Kashmiri crafts

By Samiya Younis

Learn about Kashmiri crafts and how to share a narrative through 3D design.

Don’t forget to share your bowl or post online and tag @natsatclub


Kashmiri papier-mâché craft (made out of waste paper) has been passed down from generation to generation for centuries. The origin dates back to as early as the 15th century. It was highly popular during the Mughal rule in India.

How is it made?

It is a very time consuming process which requires precision and two main steps. Sakthsazi (making of the actual item) and Naqashi (the painting and decoration part)

Kashmiripapier-mâché decorative items range from bowls, coasters, jewellery boxes, frames and storage boxes, to trays, stools, tables, and much more. They are beautifully decorated by hand with motifs, designs inspired by the Mughal ere often depicting scenes from Mughal court, people, flowers within flowers, birds, jungle scenes, geometric designs and much more. Each piece has a unique storey to tell.


Examples of Kashmiri papier-mâché designs.


With this in mind I would like you think about what kind of narrative/story you could bring into decorating your Kashmiri inspired bowl.

Maybe it could be:

• A narrative/story from your family history or culture, depicting people, animals or objects in a scene

• It could be your account of an event, or an experience that means a lot to you

• You could use photographs as reference points

• Create a fictional imaginative scene

It’s your story, so make it personal to you!




  • White flour
  • Water
  • Newspaper
  • Cereal bowl (mould)
  • Thin bin liner bag
  • Masking tape
  • Acrylic paints
  • Paint brush (different thickness)
  • Empty Paper cups or yogurt pots for mixing paint
  • Scissors
  • Large Bowl (for mixing)
  • Spoon


Activity part one – Sakthsazi (Making of the actual item)


Step 1: Making the papier-mâché paste

Mix equal parts flour and water in a bowl stirring the mixture until it is smooth and silky. For example 1.5 cup of water and 1.5 cup of flour.


Step 2: Newspaper

Cut the newspaper into long thin strips to fit around the bowl.


Step 3: Covering the outside of the cereal bowl

Turn the cereal bowl upside down with the bottom facing upwards. Cover your bowl with a thin plastic bag like a small bin liner and apply two strips of masking tape across it like this. This helps to keep the bag secure.



Dip the newspaper strips into flour and water paste. Ensure it is all covered. Slide it through your fingers to get rid of any excess paste. Then lay it over your bowl. Repeat this process until the outside of the bowl is covered with two layers. If you want it to be stronger then add another two layers.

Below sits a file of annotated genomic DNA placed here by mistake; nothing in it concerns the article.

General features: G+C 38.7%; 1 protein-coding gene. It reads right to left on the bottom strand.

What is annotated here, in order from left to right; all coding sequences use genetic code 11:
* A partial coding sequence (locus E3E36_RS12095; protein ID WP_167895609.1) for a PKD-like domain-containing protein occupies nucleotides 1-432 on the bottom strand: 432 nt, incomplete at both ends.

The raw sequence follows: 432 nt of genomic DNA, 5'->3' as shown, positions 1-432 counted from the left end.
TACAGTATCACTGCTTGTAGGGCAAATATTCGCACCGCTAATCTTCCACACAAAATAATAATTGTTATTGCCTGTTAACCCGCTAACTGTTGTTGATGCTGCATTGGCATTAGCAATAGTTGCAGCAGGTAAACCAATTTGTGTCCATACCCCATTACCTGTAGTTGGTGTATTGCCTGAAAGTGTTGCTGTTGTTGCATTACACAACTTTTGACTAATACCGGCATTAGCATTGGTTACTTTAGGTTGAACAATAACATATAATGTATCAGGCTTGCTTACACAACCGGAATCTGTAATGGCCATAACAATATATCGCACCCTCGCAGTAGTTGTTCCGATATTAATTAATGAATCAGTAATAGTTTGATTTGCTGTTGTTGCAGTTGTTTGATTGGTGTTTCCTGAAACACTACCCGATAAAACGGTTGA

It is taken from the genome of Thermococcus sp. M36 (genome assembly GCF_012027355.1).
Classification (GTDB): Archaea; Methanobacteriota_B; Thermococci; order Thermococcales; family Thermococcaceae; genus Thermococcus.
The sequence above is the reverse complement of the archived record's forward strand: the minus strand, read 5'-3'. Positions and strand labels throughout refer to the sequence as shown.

Step 4: Leave the bowl to dry over night.


Activity part two – Naqashi (the painting and decoration part)


Step 5: Remove

Remove the dry paper cast from the mould. You can then either trim the edges of the papier-mâché bowl with scissors or cut a design around the rim.


Step 6: Base Layer

Paint the whole bowl with an opaque colour of your choice so that it stops the newspaper print from showing through but it also gives you a clean canvas to work on. Start from the outside, add more layers of paint if you need to and leave it to dry.


Step 7: Decorate

Once dry decorate your bowl how you would like to using acrylic paints or pens. It may be useful to sketch out your ideas first onto the bowl keeping in mind the narrative/story telling theme. You could apply some of the drawings skills you have learnt in your Saturday Clubs.


Step 8: Outcome

Finished decorating your Kashmiri inspired papier-mâché bowl.

Share your bowl or post online and tag @natsatclub and [institution instagram]


Thank you for taking part in the University of Arts London Saturday Club Workshop.

Resources & References

History and information on Kashmiri bowls

Book Reference:

J. Jaitly. (1999) Crafts of Jammu, Kashmir & Ladakh. Middletown USA: Grantha Corporation.

Contributed by Samiya Younis, University of Arts London Art&Design Saturday Club

Samiya is a Saturday Club Tutor at Central Saint Martins and is working for CCW Outreach team to support students in HE Colleges develop their ideas and skills within Art and Design at a stage where they are thinking about transitioning into FE and applying to HE. Samiya is also currently doing her PgCert in Academic Practice in Art, Design and Communication with an electric unit in Inclusive Learning and Teaching here at UAL. Samiya is also a freelance artist/curator, working in visual media specialising in sculpture.

‘This programme has really challenged club members creativity. It has pushed them to experiment and explore drawing in ways they have not explored before. It has challenged them to think and work outside the box, work in large scale with creative industry professionals and work alongside other club members’


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